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Thursday, April 4, 2013


Much of a leader’s power derives from his/her shared values with the people they lead. If a leader does not share those values, a gap between leaders and their team opens and the leader often does things unintentionally that widen the gap.

As the gap widens, eventually a spokesperson, someone who can express the team’s values, will emerge. And that spokesperson can often “shake up” the organization.
According to Patrick Murphy and Ray Coye in their book Mutiny and Its Bounty: Leadership Lessons From the Age of Discovery”, that scenario from today’s business world is very similar to the mutinies described by the great explorer captains of the Age of Discovery: Christopher Columbus, Ferdinand Magellan, Sebastian Cabot, and Henry Hudson.

Murphy and Coe suggest that today’s organizational leaders have much to learn about leadership and tactics from these earlier masters who not only quelled mutinies but also built upon such incidents to strengthen their enterprises.

Buy time. When his men were mutinous, Columbus “proclaimed to all that if land was not discovered in three days, they would turn around,” Murphy and Coye write. “He took the focus off himself as a leader.” They spotted land two days later. page 30

Opaqueness is a virtue. “The crew granted [explorer Sebastian] Cabot trust because no one could figure him out,” Murphy and Coye write. “Cabot described a strategy for success that none could understand.” page 81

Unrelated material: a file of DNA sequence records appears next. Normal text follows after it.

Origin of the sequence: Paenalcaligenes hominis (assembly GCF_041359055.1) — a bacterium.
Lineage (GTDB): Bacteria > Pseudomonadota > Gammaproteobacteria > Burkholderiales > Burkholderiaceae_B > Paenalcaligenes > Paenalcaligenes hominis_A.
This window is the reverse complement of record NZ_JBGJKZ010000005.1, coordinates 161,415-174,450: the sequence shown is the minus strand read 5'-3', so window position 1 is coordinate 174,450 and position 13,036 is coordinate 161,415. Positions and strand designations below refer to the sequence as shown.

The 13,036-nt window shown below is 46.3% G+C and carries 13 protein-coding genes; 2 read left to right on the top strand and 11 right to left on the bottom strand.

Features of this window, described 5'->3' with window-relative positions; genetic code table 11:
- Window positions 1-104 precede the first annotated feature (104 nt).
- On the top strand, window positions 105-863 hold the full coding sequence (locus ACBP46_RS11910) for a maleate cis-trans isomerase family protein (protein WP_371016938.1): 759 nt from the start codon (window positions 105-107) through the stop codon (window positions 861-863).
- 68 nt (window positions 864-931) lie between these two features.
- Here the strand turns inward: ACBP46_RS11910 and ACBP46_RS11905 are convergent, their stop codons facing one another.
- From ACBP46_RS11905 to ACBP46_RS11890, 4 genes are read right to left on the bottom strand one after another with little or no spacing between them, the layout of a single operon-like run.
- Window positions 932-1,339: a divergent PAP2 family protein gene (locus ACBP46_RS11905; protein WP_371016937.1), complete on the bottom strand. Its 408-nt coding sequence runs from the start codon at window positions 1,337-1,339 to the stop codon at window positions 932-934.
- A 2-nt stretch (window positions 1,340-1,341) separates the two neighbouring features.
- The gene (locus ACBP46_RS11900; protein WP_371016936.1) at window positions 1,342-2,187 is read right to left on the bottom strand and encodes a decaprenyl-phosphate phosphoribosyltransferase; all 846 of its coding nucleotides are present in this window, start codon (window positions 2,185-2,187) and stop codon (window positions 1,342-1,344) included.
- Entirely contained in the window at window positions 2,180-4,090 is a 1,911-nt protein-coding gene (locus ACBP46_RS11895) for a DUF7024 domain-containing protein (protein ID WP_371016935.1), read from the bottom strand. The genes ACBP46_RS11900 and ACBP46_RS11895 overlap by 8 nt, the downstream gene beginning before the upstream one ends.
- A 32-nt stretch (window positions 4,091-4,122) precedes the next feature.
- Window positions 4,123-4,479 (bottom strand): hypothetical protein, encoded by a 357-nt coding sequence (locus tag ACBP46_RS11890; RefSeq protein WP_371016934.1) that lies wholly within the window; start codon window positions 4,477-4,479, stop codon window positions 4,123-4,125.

Middle Management is vital for maintaining order. “Magellan managed that gap by strategically replacing his captains with new ones who shared his values,” Murphy and Coye write. “Leaders who understand the echelon gap can do much to diffuse mutinous action.” page 179

“The best strategy for quieting mutiny is to first depose its ringleader, a role similar to that of the leader of an entrepreneurial venture,” Murphy and Coye write. Cabot dealt successfully and “aggressively wit ringleaders on multiple occasions.” He marooned nine and executed two. page 195

Entrepreneurs shake up markets, whereas mutineers shake up organizations. Which are you? And, if you find yourself in a mutinous situation (either as a leader or a team member) are you ready to deal with the situation?

If you want to buy a copy of “
Mutiny and Its Bounty”,
CLICK HERE (link to book on
Mutiny and Its Bounty: Leadership Lessons From the Age of Discovery”
(Yale University Press) by Patrick Murphy and Ray Coye,
Bloomberg Businessweek 3/25/13

1 comment:

Anonymous said...

thanks much for this post.
patrick j murphy

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